Europe's top polyolefin producer, Borealis A/S, plans to invest $6 million to expand capacity for specialty polyethylene resins from 264 million pounds per year to nearly 309 million pounds per year at its plant at Porvoo, Finland.
Borealis of Lyngby, Denmark, aims to meet strong growth in demand for linear low and high density PE resins for pipe and films markets.
Meanwhile, Borealis announced that it has decided to scrap plans for a 50-50 joint venture PE plant in China.
Borealis had signed a letter of intent with the Chinese state petrochemicals monopoly, Sinopec, in 1995, to establish the plant at Qilu Petrochemical Corp. in Zibo, China.
But negotiations broke down and the plan was shelved because ``the present conditions of the joint venture do not meet Borealis' investment criteria,'' according to Juha Rantanen, Borealis president and chief executive officer.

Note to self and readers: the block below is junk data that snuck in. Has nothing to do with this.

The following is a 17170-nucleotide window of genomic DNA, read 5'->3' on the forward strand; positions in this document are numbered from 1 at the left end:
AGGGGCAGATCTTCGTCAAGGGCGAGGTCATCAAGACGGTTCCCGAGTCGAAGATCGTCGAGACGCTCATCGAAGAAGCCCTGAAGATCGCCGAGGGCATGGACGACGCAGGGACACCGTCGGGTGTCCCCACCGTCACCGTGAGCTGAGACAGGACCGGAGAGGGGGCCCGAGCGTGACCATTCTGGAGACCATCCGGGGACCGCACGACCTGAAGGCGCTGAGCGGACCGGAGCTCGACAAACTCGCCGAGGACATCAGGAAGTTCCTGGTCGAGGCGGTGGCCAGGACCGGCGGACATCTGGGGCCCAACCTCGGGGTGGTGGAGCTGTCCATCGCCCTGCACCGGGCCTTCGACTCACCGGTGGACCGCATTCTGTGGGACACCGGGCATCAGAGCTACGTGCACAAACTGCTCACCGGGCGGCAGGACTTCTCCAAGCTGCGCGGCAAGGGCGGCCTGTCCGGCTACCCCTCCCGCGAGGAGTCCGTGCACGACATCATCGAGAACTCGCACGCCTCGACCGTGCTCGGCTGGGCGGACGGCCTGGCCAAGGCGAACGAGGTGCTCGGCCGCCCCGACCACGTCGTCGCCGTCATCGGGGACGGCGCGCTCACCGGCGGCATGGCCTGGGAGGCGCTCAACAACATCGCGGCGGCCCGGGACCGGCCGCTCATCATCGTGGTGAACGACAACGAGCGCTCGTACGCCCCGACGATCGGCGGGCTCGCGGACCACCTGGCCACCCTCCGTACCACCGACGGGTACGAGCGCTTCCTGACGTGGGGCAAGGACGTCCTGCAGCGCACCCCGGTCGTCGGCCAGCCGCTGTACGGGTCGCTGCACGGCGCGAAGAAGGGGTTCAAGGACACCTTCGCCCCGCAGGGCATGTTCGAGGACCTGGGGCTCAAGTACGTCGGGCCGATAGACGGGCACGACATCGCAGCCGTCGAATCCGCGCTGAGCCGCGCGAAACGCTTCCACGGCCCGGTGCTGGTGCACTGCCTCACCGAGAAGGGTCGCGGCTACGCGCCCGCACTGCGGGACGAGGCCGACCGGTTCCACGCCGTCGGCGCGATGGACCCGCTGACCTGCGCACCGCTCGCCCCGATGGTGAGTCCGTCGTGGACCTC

Frustration with red tape, rules restricting the import of some equipment for the plant, the slow progress of talks, and disagreement over the use of Borealis' production technology all contributed to the pullout, according to a spokesman.
He said Borealis is inexperienced in establishing joint ventures in Asia and had been negotiating a steep cultural learning curve in its first attempt.
Even so, the company does not intend to give up on China altogether. In the first quarter of 1997, Borealis said it will keep talking with Sinopec to ``find another suitable opportunity for joint cooperation.'' This could involve production of polypropylene, the spokesman said.
Borealis already is committed to another major venture outside Europe, also designed to serve the Asian market. Last year the company signed a Middle Eastern deal with Abu Dhabi National Oil Co. to build a petrochemical complex, including two PE plants with 992 million pounds per year of capacity, at Ruwais, United Arab Emirates.
That project, in which Borealis has a 40 percent stake, is due to start up in late 2000.
In Finland, resins produced by the 2-year-old Porvoo unit are used for agricultural, industrial and technical films and pipe sectors. It largely serves the European market, although pipe products made with resin from the PE plant, which will be expanded, are supplied worldwide, according to Borealis.